Canary roses

When we set up our small vineyard, I paid a visit to the local rose nursery. Have you a rose that is scented, attractive, thornless and susceptible to every known disease going? The nurserymen looked at us and asked us to run the information past him again. So we explained

Roses in a coal mine

The reason for the request was simple. Roses suffer from the same problems as vines- downy and powdery mildew etc. - only they get it sooner. Thus the sight of a rose suffering indicates that it is time to spray the vines. This to me will always be a canary rose. Miners, especially in deep coal mines, used to take a canary to the coal face with them. A high level of carbon monoxide, and the canary would become distressed. The miners would then know that it was time to get out before they too suffered. The practice started in 1911 and continued until 1986, when the canaries were replaced by carbon monoxide detectors- much to the distress of the miners who had grown fond of their companions.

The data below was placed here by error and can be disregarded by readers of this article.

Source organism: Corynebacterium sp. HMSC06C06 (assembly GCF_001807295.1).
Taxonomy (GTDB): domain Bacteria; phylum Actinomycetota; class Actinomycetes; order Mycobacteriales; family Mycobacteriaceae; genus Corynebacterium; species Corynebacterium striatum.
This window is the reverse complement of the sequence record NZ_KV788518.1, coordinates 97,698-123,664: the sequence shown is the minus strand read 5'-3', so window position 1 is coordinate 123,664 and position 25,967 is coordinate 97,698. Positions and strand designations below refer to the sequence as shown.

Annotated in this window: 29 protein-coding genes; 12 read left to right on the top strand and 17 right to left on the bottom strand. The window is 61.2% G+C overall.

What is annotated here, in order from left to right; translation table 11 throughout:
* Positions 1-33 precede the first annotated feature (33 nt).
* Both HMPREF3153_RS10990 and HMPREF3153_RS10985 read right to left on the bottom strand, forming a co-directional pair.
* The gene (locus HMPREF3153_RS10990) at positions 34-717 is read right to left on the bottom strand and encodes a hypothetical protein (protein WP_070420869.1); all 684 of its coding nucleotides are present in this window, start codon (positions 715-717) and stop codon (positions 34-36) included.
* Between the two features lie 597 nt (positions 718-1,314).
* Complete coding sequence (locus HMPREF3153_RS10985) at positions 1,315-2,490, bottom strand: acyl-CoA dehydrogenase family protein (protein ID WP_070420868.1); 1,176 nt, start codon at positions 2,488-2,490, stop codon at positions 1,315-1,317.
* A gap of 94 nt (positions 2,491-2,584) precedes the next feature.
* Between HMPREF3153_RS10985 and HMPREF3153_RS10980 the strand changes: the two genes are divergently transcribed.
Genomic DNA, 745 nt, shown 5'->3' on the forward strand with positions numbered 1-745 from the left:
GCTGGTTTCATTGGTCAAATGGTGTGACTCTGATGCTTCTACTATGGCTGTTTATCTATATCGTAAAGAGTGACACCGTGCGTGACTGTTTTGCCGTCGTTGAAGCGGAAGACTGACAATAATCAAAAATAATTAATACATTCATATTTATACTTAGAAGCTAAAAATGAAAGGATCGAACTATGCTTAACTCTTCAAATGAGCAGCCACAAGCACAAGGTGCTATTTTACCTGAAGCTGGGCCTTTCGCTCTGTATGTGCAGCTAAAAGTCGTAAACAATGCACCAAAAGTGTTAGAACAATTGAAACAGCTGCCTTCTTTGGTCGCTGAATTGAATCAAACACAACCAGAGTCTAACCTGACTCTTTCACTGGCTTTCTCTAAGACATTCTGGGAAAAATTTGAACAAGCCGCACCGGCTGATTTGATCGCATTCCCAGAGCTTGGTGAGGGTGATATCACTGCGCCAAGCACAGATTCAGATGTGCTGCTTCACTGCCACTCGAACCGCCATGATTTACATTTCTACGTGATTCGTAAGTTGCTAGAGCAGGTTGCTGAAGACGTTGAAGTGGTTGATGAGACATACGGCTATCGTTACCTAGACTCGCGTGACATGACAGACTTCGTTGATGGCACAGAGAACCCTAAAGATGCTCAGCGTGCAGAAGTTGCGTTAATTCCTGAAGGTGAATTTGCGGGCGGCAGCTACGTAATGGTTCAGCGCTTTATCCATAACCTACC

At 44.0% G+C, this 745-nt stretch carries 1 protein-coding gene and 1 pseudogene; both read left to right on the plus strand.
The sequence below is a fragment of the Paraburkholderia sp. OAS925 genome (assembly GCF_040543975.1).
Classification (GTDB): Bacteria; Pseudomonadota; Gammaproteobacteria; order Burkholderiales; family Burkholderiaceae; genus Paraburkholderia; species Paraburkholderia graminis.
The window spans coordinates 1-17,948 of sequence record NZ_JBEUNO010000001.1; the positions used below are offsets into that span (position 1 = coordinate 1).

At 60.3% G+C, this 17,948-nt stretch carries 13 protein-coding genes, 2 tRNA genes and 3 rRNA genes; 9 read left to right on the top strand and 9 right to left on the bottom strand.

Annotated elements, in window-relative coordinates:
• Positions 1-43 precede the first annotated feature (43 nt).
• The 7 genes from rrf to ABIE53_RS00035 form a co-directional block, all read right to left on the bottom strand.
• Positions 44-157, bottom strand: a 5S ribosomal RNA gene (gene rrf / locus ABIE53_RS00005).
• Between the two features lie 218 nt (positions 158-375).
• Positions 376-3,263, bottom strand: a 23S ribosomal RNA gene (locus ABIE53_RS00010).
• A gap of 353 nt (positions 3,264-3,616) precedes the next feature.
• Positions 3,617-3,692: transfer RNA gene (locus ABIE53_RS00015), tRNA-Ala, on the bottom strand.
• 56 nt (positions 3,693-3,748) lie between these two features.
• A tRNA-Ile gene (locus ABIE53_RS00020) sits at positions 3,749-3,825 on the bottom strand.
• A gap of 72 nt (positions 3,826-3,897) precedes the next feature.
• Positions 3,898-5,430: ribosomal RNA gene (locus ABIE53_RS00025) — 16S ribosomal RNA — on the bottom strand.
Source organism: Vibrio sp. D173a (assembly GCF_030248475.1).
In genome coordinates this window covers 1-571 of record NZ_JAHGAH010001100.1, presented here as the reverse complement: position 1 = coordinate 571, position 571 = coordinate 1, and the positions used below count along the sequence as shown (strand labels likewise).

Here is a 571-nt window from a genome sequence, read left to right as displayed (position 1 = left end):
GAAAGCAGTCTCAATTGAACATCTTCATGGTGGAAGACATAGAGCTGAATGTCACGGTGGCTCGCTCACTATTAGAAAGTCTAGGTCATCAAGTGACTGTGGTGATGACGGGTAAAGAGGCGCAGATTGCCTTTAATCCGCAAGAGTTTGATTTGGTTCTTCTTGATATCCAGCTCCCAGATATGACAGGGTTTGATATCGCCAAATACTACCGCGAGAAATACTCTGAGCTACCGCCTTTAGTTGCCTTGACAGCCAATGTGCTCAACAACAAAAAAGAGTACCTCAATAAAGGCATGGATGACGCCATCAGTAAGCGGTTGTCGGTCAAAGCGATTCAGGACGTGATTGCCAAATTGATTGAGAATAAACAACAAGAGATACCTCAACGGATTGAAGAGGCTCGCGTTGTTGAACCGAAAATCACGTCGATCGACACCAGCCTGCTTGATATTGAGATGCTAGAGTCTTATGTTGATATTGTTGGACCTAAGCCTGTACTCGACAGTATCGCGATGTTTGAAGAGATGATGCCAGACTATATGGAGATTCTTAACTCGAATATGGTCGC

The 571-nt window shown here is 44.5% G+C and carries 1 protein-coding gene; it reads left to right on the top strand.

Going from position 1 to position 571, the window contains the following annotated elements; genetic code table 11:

Downy mildew likes warm damp conditions so that it can spread to the leafy parts of the vine. Powdery mildew attacks the fruit and causes it to split and rot. The variety we finished up with is called Zephirine Drouhin, a very old variety that grows as a shrub or a climbing rose. It can be planted at the end of each row and makes an attractive display in the vineyard, apart from serving a very useful purpose.

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